Keep It Simple and Keep It Fun!

On June 10, 2015 the researchers from Marketing Experiments presented data that should serve as a good reminder to us all – do not ignore the simple changes in favor of more complex solutions. Sometimes going for complexity takes us away from our ultimate goals – in this case to maximize conversion.

The first experiment conducted was an A/B test on behalf of a local tourism board. The goal was to assess whether the test format would increase response compared to the control (as seen below). In this case the treatment and its more visually heavy format underperformed compared to the control (37.3% conversion compared to the control’s 56.4% conversion rate).


The question then becomes one of why did the branded test campaign underperform? First is the concept of fostered conclusion. This concept states that a brand is the aggregate experience of the value proposition. Brands represent the sum total of experiences in the marketplace. In short, brands exist as a form of mental shorthand for a particular set of fostered conclusions. They create an expectation, not a promise.

Second is the notion that brands leverage short-hand symbols to encourage a connection to a desired, fostered conclusion. These short-hand symbols take on three forms: Voice (either the written or spoken tone of the message); Style (design elements such as colors, shapes, etc.); and Marks (iconic marks associated with a brand – for example Steve Jobs’ face associated with Apple).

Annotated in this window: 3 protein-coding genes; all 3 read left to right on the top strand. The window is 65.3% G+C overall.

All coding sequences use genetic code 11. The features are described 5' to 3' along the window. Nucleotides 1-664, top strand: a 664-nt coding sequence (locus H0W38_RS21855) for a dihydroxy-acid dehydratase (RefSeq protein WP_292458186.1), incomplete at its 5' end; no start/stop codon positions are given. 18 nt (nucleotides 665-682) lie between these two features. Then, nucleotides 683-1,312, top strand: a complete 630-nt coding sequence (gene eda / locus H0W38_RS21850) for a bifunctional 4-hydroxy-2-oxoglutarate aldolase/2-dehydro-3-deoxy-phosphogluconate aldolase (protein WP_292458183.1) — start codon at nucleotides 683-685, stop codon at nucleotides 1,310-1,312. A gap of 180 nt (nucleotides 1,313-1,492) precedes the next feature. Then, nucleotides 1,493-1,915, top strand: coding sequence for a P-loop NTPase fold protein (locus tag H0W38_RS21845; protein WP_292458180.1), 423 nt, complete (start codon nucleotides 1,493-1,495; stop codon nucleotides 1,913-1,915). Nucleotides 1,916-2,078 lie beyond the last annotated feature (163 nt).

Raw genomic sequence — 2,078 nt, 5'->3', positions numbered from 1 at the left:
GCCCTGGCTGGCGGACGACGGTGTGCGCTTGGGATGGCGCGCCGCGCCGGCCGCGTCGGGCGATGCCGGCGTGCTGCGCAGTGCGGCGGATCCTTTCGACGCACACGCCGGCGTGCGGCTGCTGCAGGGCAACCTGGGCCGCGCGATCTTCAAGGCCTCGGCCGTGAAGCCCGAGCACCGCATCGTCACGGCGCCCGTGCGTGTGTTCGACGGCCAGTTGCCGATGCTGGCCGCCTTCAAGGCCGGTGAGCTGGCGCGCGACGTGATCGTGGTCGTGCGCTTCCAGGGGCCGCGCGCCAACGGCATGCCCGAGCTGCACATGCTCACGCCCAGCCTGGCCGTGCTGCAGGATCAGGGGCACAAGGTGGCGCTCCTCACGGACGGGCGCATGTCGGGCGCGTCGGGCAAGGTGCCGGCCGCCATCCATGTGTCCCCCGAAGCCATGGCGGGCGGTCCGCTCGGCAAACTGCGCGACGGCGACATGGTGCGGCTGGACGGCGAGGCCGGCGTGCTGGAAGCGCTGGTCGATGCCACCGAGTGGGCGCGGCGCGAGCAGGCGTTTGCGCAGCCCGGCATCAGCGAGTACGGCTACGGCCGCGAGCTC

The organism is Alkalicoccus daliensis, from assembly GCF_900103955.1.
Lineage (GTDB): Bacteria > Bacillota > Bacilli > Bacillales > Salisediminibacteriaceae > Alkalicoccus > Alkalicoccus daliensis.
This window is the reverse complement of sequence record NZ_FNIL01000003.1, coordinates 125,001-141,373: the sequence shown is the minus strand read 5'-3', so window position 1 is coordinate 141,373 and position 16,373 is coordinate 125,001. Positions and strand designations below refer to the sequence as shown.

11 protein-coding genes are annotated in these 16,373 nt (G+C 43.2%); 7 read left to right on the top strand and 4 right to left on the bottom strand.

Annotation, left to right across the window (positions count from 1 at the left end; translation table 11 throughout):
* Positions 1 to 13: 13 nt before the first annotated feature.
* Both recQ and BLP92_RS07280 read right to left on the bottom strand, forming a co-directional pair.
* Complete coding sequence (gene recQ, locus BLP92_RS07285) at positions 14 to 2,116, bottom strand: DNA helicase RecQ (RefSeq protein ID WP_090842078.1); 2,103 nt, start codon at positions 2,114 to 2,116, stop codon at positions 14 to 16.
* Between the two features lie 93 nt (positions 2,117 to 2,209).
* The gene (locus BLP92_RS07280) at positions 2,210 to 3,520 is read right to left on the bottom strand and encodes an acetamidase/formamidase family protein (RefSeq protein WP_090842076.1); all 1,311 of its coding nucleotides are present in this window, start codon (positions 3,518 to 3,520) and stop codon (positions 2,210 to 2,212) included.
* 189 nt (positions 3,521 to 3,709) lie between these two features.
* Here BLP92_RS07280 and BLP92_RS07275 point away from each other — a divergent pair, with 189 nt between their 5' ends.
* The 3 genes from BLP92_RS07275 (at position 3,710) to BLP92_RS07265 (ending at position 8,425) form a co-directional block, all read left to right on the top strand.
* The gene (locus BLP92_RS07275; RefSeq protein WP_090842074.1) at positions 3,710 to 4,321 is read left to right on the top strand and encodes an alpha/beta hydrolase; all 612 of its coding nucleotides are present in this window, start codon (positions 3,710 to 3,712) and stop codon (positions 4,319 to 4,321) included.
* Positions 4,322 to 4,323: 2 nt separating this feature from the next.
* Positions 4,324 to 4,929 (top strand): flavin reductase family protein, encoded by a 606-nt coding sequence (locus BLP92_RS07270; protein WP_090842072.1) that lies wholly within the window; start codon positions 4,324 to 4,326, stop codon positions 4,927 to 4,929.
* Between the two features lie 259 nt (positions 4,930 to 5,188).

Both the control and treatment have a voice that is intentionally laid-back and fun. The style uses tilts, fonts, textures and colors in an attempt to communicate cultural diversity, creativity and an air of fun. Marks that are used represent the city’s abbreviated name and an emblem.

So still we ask why did the branded treatment lose out to the control piece? To answer this we move to the third element – that of proper application. While the treatment had all of the proper elements, it created a layer of complexity. Note in the control the single header photo – now compare that to the many photos encapsulated in the treatment’s header.

The treatment used a sign-up form that put white text on a colored background. This makes each field more difficult to read. Black text on a white background is easier to read than white text on a contrasting background. All marketing elements should help the consumer to make a decision, not hinder them in the process.

Some key takeaways include – complexity, as appealing as it may be, can get in the way of our ultimate goal. Creative complexity can hinder the consumer from making the right choice in the decision process. Test more complex designs against a simpler control piece to see there are shifts in the metrics you follow.

Greg Timpany directs the research efforts for Global Knowledge in Cary, North Carolina, and runs Anova Market Research. You can follow him on Twitter @DataDudeGreg.


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